DIANA – An artificial fog drifted across Eagle Stadium a week ago.
The third quarter was under way — New Diana versus Sabine, Friday night football — and long passes and the smaller players were lost as the smoky haze settled on the field.
“It’s just hanging, but it’ll blow out,” said Tobie Turner, the Sabine athletic booster club president.
He grinned sheepishly. The smoke was his doing. Following halftime, he’d gotten a little carried away with the fog machine that he sprays when the players are running onto the field, and now the fans in the bleachers could barely follow the action.
“If we’d just get a little breeze, it would dissipate,” he said.
The best-laid plans
Even when they can’t see the playing field, East Texans are crazy about their high school football. Players, coaches and boosters devote countless hours in the pursuit of Friday night glory. They sweat and bleed and pray for wins.
But try as they might, sometimes a plan goes up in smoke.
For every team with a storied tradition of district titles and deep playoff runs, there is a high school with a less heralded history and a reputation for losing. For every Kilgore Bulldog, there is a Sabine Cardinal.
The Sabine team has posted three winning seasons in the past 30 years – once in the 1980s, once in the 1990s, and in 2002.
Twenty times in the past three decades – two out of every three seasons – the Cardinals have failed to win more than two games.
It makes for a long 10-game season, and it’s a history of losing that is unmatched in East Texas.
“Everybody loves a winner, and everyone wants to be a part of winning,” said Jerry Baker, in his first year as head coach. “Sabine’s kids over the course of a few years have learned, doggone, it’s not so much about winning as it is about surviving, because they’ve taken so many blows and been through so many coaches.”
And yet, hundreds of Liberty City residents made the 30-mile drive to support their Cardinals when the team played New Diana a week ago. Not everybody in the stands was kin to a player, band member or cheerleader. The fans were there because they wanted to be.
Remnants of glory
The old coach from Sabine’s glory days sat off to himself at the Friday game. He chewed on a toothpick as he watched “our little kids” from a lawn chair he had unfolded on the running track near the end zone.
“Of course, I can’t talk much about losing,” said Lonnie Fenton, who retired in 1979 and still lives in Liberty City. “I coached out there for 13 years and never had a losing season.”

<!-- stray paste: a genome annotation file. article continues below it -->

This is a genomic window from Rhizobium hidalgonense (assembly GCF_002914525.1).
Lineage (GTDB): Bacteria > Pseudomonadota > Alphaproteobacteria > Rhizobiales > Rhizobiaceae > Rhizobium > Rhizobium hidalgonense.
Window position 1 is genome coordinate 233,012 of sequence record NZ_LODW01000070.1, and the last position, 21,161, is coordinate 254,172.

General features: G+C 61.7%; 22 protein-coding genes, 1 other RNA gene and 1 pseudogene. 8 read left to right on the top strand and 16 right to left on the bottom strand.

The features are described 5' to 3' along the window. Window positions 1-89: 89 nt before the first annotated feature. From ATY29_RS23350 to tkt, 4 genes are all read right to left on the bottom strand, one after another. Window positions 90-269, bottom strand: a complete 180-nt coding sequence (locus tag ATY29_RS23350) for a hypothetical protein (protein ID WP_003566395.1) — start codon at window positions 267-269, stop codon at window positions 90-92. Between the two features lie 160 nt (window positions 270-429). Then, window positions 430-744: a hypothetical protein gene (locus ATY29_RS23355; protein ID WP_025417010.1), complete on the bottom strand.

Fenton, 78, said the crowds were bigger when the team was winning.
“They’ve still got a good following. They haven’t given up,” he said. “I still follow them, and they’re pretty competitive. It will just take a certain group of kids to overcome the idea that you can’t beat somebody.”
The announcer’s opinion
Keith Wilkerson leaned against the chainlink fence, not far from the old coach in his lawn chair.
Wilkerson, Sabine’s home game announcer for 16 years, said Cardinals fans focus more on community involvement than wins and losses.
“I think a lot of people in the community are interested in what a coach teaches the kids, more than his win-loss record,” he said. “At the end of the day, how many of these kids are going to play in college, much less at the next level? The life lessons are a whole lot more important than wins and losses. At the same time, I know coaches live by their win-loss record.”
Over the years, he said, the lack of success has discouraged participation in the football program.
“But the kids always come and play four quarters, and they play hard to the end of each season,” he said. “I don’t think you can say it’s the coaches or a lack of interest. The community offers its support. It’s all been there. It’s just an odd thing.”
Wilkerson’s neighbor, Bud Florence, offered his two cents: “A lot of kids don’t want to put in the effort to get hammered every week,” he said.
Sabine’s academic record is strong, Wilkerson noted, and the marching band is precise.
“A lot of times we’ll say, well, at least we won halftime,” he said.
The fog clears
The haze that blanketed the field in Diana came courtesy of a new, unexpectedly potent can of “fog juice.” Turner and other boosters run a fog machine at games with the hope that it will infuse school spirit and Cardinal pride in the team.
The players run through an inflatable tunnel shaped like a cardinal’s head, then burst through the fog on their way to the sideline before each half.
“We are trying to come out of the cellar and into the limelight, and I want to do what I can to help the program come forward and start doing things right,” Turner said.
The Cardinals started strong against the Eagles, with help from a couple of New Diana turnovers. But by the early fourth quarter, the fog had lifted and the Cardinals found themselves in a three-touchdown hole.
“This is the bad part of the game,” Turner said. “We should be knuckling down and getting after it. We just seem to get too afraid to make mistakes. Seems like a lot of (the other team’s) big plays take the wind out of your sails, but it’s not for a lack of effort. The kids are putting in everything they can.”
Sabine lost, 38-20, but the fans took it in stride. It’s a rebuilding year.
Since the Cardinals dropped to Class 2A, there have been fewer blowouts, they note.
The Cardinals face White Oak tonight in the final game of the season. Moving forward, Coach Baker has been drawing up plans for offseason workouts, and boosters are expressing high hopes for next year – and the years to come.
“The future’s looking very good,” Turner said. “The JV is on a four-game winning streak. The eighth grade is undefeated, and they’re beating people pretty handily.”